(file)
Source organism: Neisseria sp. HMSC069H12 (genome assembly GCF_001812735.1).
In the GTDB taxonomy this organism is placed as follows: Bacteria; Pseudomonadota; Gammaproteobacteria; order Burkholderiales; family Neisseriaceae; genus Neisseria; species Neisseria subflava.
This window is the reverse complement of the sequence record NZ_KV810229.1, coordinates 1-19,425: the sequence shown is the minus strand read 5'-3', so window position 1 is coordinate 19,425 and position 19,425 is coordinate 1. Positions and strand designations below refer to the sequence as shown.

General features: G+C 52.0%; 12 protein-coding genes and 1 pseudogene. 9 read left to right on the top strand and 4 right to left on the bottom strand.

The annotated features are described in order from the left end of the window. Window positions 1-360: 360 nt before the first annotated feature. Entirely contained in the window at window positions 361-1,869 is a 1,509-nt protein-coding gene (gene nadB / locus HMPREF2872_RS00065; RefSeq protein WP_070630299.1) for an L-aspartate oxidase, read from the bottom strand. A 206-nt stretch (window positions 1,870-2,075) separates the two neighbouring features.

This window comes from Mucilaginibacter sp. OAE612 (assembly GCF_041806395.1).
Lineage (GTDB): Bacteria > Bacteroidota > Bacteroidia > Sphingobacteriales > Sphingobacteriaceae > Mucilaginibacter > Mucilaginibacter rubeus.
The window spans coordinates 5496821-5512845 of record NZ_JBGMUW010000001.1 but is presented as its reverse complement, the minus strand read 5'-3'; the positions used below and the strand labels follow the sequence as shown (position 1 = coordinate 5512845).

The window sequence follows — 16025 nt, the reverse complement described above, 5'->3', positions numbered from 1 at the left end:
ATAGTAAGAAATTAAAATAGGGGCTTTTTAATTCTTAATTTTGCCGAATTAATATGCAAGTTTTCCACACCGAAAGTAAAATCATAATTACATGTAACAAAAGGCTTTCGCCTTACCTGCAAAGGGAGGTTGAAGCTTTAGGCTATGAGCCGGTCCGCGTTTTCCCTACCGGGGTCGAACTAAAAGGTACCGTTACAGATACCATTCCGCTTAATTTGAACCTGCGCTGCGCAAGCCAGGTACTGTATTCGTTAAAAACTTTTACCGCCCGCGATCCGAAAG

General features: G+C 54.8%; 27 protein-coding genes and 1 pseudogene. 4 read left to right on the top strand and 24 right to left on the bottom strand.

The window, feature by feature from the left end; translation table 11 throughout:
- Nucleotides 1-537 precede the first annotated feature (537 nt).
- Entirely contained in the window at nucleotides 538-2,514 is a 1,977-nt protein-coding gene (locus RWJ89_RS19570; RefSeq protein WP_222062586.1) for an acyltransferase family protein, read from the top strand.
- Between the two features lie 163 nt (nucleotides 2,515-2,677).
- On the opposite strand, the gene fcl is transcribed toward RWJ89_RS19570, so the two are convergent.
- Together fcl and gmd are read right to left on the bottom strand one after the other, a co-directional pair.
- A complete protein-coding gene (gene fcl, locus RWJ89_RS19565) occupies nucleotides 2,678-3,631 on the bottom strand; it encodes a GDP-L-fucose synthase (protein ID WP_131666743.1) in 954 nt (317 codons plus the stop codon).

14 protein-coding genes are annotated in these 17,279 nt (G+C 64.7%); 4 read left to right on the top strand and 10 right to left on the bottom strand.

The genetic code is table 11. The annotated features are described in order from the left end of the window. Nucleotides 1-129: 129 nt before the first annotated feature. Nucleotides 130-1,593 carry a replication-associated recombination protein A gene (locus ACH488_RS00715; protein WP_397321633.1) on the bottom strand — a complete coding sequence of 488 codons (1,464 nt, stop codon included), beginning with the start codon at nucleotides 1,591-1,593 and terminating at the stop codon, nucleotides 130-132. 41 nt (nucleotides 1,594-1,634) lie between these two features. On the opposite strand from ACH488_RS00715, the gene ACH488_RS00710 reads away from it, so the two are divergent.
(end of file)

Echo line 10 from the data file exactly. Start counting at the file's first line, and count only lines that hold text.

ATAGTAAGAAATTAAAATAGGGGCTTTTTAATTCTTAATTTTGCCGAATTAATATGCAAGTTTTCCACACCGAAAGTAAAATCATAATTACATGTAACAAAAGGCTTTCGCCTTACCTGCAAAGGGAGGTTGAAGCTTTAGGCTATGAGCCGGTCCGCGTTTTCCCTACCGGGGTCGAACTAAAAGGTACCGTTACAGATACCATTCCGCTTAATTTGAACCTGCGCTGCGCAAGCCAGGTACTGTATTCGTTAAAAACTTTTACCGCCCGCGATCCGAAAG